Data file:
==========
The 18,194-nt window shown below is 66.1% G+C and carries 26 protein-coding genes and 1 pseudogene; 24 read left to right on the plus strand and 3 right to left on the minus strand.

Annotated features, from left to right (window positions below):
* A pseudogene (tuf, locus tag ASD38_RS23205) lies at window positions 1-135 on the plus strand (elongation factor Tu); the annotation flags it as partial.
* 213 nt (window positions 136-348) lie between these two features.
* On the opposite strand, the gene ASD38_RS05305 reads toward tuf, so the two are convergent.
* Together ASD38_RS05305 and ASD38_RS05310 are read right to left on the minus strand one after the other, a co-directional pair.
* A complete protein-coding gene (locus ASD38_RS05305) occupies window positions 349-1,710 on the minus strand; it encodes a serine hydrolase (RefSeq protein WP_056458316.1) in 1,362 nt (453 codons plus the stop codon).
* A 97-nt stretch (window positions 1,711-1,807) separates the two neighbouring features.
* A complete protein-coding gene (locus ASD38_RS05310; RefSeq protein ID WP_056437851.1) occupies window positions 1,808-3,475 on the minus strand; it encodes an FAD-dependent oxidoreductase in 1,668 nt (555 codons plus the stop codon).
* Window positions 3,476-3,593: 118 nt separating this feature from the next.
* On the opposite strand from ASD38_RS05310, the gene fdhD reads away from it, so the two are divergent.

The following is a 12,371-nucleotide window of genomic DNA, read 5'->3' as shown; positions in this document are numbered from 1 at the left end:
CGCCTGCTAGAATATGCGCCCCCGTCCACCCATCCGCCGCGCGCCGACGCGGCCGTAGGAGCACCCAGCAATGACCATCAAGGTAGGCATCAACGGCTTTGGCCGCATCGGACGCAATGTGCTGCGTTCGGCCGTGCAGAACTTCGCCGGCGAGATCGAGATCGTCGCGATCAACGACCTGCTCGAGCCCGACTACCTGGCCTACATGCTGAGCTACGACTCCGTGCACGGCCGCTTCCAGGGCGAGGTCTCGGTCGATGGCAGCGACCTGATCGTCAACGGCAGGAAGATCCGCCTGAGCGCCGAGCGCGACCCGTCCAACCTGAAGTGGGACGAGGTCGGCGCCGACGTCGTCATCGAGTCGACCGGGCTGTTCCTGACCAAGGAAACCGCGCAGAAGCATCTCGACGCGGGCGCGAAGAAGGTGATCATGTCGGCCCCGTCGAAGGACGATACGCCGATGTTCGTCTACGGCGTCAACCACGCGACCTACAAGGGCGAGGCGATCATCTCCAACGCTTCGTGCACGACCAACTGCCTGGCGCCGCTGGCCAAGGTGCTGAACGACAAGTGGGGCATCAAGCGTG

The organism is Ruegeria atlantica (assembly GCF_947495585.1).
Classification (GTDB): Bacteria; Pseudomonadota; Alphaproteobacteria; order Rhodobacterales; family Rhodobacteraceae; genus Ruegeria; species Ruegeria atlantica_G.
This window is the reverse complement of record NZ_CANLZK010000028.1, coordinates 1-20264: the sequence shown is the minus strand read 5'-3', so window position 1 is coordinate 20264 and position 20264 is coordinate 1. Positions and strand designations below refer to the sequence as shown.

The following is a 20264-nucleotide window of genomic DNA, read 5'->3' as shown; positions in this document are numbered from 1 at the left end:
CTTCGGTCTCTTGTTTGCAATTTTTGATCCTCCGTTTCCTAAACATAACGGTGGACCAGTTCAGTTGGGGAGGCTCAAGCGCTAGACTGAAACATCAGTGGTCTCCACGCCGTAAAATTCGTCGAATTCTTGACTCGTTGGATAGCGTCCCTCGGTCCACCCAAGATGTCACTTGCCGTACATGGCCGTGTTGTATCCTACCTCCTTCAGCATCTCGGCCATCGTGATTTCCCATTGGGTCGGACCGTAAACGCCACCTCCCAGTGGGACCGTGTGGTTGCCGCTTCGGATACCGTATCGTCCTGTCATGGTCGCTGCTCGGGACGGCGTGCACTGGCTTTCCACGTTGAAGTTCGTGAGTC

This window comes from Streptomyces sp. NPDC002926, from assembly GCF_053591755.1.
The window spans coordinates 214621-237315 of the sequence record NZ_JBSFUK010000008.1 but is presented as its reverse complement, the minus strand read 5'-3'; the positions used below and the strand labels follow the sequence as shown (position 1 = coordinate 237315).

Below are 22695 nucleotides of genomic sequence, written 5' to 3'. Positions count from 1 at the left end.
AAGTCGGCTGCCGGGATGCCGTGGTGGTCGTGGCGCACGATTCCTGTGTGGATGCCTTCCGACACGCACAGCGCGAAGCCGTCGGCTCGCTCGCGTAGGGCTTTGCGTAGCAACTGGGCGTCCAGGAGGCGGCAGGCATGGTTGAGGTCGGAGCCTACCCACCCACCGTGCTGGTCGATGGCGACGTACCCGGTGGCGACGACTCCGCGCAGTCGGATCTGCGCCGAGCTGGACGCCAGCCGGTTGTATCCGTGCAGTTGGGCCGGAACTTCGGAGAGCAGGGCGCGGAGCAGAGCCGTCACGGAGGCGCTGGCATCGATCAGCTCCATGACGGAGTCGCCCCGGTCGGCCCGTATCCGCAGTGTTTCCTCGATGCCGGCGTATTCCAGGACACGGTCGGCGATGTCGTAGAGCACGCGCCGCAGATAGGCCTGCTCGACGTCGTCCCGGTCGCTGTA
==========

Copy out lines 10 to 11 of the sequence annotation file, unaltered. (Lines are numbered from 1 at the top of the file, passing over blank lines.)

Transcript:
* Window positions 3,476-3,593: 118 nt separating this feature from the next.
* On the opposite strand from ASD38_RS05310, the gene fdhD reads away from it, so the two are divergent.